Stories by Greg Adams

Beating the data allowance countdown

From time to time I run out of things. I often find myself staring into the fridge in the vain hope of finding a few drops of milk for my morning coffee – having forgotten I had to pick up a carton on my way home from work the night before. we need to spell it out?

Like me, you probably won’t remember learning your ABCs. I was taking my first few alphabetical steps back when some guy by the name of Neil Armstrong was taking a first few steps of his own – only a few more people were watching him!

The day my email died

Email is a bit like an arm – you can get so used to it being around that you don’t really know it is there … until it is not. Then the world as you know it comes to a shuddering halt.

Tech's all foreign to us

I’ve always known the French like to be a bit different. In the defence of the langue Française, they insist on the use of French words. Fair enough. I’m familiar with their use of courrier (or courrier electronique, to give it its full name), for example, as opposed to email.

"Living" telly bypasses tech

I was at a little bit of a loose end at the weekend. Not much to do and most of the day to do it in. So, there I was, lounging on the sofa, Sky remote at the ready. I flicked through all the usual suspects – Sports, NatGeo, History Channel, UKTV ... nothing. Not even the Cartoon Network had much to offer.

Laptops have feelings, too

It may be on a go slow, or do something I didn’t ask it to, or simply freeze and refuse to function at all. Whatever the trouble may be, sometimes I think my computer has got it in for me. Then, after the moment has passed, I console myself with the fact that an inanimate object can’t consciously be out to get me.

The predictive texter's guide to NZ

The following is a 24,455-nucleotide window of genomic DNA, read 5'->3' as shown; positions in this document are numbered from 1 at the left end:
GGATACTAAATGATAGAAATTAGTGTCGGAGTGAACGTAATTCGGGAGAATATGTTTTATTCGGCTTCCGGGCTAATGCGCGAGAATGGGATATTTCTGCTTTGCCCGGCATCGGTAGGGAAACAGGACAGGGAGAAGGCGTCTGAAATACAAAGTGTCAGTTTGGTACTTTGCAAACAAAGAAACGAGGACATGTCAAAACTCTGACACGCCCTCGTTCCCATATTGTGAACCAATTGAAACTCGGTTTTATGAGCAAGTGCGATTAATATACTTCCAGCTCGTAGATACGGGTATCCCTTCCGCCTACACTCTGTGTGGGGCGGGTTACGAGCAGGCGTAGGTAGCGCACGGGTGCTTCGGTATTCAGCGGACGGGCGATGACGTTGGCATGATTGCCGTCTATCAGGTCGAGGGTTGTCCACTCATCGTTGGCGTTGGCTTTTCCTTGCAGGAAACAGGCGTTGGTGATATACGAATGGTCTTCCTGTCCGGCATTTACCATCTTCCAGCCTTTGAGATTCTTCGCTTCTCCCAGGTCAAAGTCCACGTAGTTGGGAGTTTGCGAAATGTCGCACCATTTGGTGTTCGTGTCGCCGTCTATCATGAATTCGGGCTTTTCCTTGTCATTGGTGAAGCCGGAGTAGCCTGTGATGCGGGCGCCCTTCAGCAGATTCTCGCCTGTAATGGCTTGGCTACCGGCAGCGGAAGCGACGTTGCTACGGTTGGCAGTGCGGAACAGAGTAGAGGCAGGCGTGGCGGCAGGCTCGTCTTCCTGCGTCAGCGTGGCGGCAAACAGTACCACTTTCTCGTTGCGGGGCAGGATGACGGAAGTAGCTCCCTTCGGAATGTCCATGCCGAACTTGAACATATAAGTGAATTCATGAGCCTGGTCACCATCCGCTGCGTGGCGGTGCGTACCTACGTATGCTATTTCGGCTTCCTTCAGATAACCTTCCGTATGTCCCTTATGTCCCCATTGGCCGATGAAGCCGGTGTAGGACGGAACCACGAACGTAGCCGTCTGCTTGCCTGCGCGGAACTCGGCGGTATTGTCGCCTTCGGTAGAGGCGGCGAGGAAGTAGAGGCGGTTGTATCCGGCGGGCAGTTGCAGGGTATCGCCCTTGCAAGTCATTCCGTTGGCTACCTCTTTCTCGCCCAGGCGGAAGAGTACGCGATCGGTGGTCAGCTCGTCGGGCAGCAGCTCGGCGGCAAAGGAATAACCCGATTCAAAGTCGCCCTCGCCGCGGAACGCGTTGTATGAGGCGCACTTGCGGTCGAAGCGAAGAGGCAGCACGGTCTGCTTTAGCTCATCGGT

I have the pleasure of living in Bucklame. It’s a great place – arts, shopping, beaches, big tower, harbour with sparkling waters, lattes, half a rugby stadium, squabbling politicians, busy roads …

Technology by numbers

The amazing thing about technology … is that it’s amazing. Mind boggling, in fact. Someone told me the other day that it took social networking site Facebook two years to reach an audience of 50 million. As remarkable as it is, this is the sort of stat we tend to take in our stride, nodding sagely at the phenomenal phenomenon that is IT. Two years, huh? It actually seems a long time. However, to put that in perspective, it took TV 13 years to reach a similar audience … and for radio it was 38 years!

Hooked on search, thanks to new rivals

Looking for something on the web? Without the exact URL of a website it’s virtually impossible to find anything online … without the help of a search engine. So, I guess it should come as no surprise that ‘searching’ is on the developmental frontline for many companies.

You call that market research?

Maybe it’s something to do with the weather, or the end of Super Rugby, or Google’s go slow, or the arrival amid much hullabaloo of WolframAlpha … (btw, couldn’t they have come up with a catchier name, or is the point to sound a bit snooty ‘cos they think they’re the best?)

Celebrities on the tech fast track

I remember a few months back – a year or more in fact – when ex-TV news announcer Richard Long came out of screen retirement to front an advertising campaign for Hanover. Clearly he was chosen because he was a recognisable, friendly face. But, more importantly, a face that had been in our living rooms for the last few years, he was someone we knew and… well, someone we trusted.

It’s all in a name

While I rarely stray into the upper echelons of our industry’s power and privilege, I like to think I keep fairly good company. The familiar list of names sitting in my email address book represents a healthy, hard-working and relatively important cross-section of ICT society. A few CEOs and CIOs, plenty of marketing and PR types, as well as managers, advisers, consultants, developers technicians and so on.

In the swim with your MP3

I’d like you to try something for me — hold your breath. Now count one… two… three… four… five… keeping going… six… seven… eight… nine… 10… hold it in…